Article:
To learn more about invasive plants in Oregon, check out the Oregon Department of Agriculture’s Oregon Noxious Weed Profiles page.

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Beech Leaf Disease: Emerging Threat from the Eastern US

There is another forest pest that needs to be on our radar! Beech Leaf Disease (BLD) is a newly recognized problem of American Beech trees (Fagus grandifolia) and possibly European Beech (Fagus sylvatica). It was first observed in northeast Ohio in 2012 and has has since been observed in Pennsylvania, New York, and the Canadian Province of Ontario.

The symptoms of BLD can include striping on leaves, thicker textures where striping occurs, and heavily shriveled and deformed leaves in later stages. BLD can even result in mortality, mainly in saplings, occurring in as little as two years. Larger trees can resist BLD effects longer and some foliage that appear to be unaffected may even persist on an otherwise affected tree. That being said, it has spread rapidly in established areas, with the proportion of American beech showing symptoms reaching nearly 100% (Pogacnik and Macy, 2016).

 Early leaf striping symptoms of BLD. From Pogacnik & Macy, 2016.

Early leaf striping symptoms of BLD. From Pogacnik & Macy, 2016.

 Later stages of BLD resulting in leathery, curled leaves. From Pogacnik & Macy, 2016.

Later stages of BLD resulting in leathery, curled leaves. From Pogacnik & Macy, 2016.

To address this threat, a group of individuals was gathered earlier this year from various fields and partner agencies with expertise in BLD. The purpose of this group is to create a framework document that will guide future work, hopefully leading to a decline in the disease and the recovery of healthy beech species. You can look for the framework document to be complete by the end of this year from USDA Forest Service Forest Health Protection staff. 

 

To view/download the BLD Pest Alert, click here.

To view/download the August 2018 BLD Update, click here.

 

Information in this post was gathered from the BLD Pest Alert, written by John Pogacnik and Tom Macy (2016); August 2018 BLD Update, written by James Jacobs.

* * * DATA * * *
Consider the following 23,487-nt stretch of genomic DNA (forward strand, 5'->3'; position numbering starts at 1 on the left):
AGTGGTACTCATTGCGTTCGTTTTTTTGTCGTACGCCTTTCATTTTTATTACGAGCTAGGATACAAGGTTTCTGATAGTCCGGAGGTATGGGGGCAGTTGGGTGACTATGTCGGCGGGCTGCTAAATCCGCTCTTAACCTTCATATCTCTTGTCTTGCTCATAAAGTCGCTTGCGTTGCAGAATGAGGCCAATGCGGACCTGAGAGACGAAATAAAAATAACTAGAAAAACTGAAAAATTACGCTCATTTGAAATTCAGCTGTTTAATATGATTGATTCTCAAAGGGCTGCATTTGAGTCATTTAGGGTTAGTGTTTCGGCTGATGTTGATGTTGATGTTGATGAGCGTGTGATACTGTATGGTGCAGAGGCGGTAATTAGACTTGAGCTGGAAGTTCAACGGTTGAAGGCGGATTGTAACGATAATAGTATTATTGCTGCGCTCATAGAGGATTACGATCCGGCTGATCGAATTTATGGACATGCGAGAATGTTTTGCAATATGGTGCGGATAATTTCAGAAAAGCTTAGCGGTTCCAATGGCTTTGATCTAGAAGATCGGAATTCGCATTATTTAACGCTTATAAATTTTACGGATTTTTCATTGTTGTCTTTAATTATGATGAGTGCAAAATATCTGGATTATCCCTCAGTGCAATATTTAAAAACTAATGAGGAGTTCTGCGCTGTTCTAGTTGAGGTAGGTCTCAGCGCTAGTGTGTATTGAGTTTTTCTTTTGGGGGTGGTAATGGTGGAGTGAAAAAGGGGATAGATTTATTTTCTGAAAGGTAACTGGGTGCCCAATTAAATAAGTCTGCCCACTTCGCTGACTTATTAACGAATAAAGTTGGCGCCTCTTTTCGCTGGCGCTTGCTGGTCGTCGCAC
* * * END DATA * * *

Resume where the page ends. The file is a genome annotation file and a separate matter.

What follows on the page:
Wildfire Recovery: One Oregon Farmer's Efforts to Keep Invasives Out

Oregon is experiencing another busy fire season, with the number of acres burned steadily climbing. While many of the devastating effects of large wildfires are obvious, another downside that can easily be overlooked is the threat of invasive species taking over recently burned land. One man is making an effort to combat this issue. Jerry Erstrom, who worked as a fire manager with the Bureau of Land Management (BLM) for 30 years, knows the challenges that invasive species pose on burned land. The invasive plants have an advantage over native species, Erstrom says, as they “green up a little earlier in the spring, they ripen a little earlier in the summer and they tend to create quite a fire hazard because they’re very fine and flammable”.

What is he doing to stop invasive plants from taking over after a wildfire? After retiring from the BLM, he started growing plants such as yarrow flax and sagebrush, both of which take root in the ground after a fire and help to ward off invasive species from moving in. He now sells those seeds to wilderness management groups across the western U.S., in hopes that his efforts will help restore land that has been scorched by wildfires.

Erstrom notes that human intervention can only go so far. “A timely rainstorm in the spring can make a hero out of any restoration specialist”, he said. “Or the lack thereof can make him a villain. So it depends on which side you’re on when the rain comes.”

 

The original article was written by John Notarianni for OPB.
Read the full article here.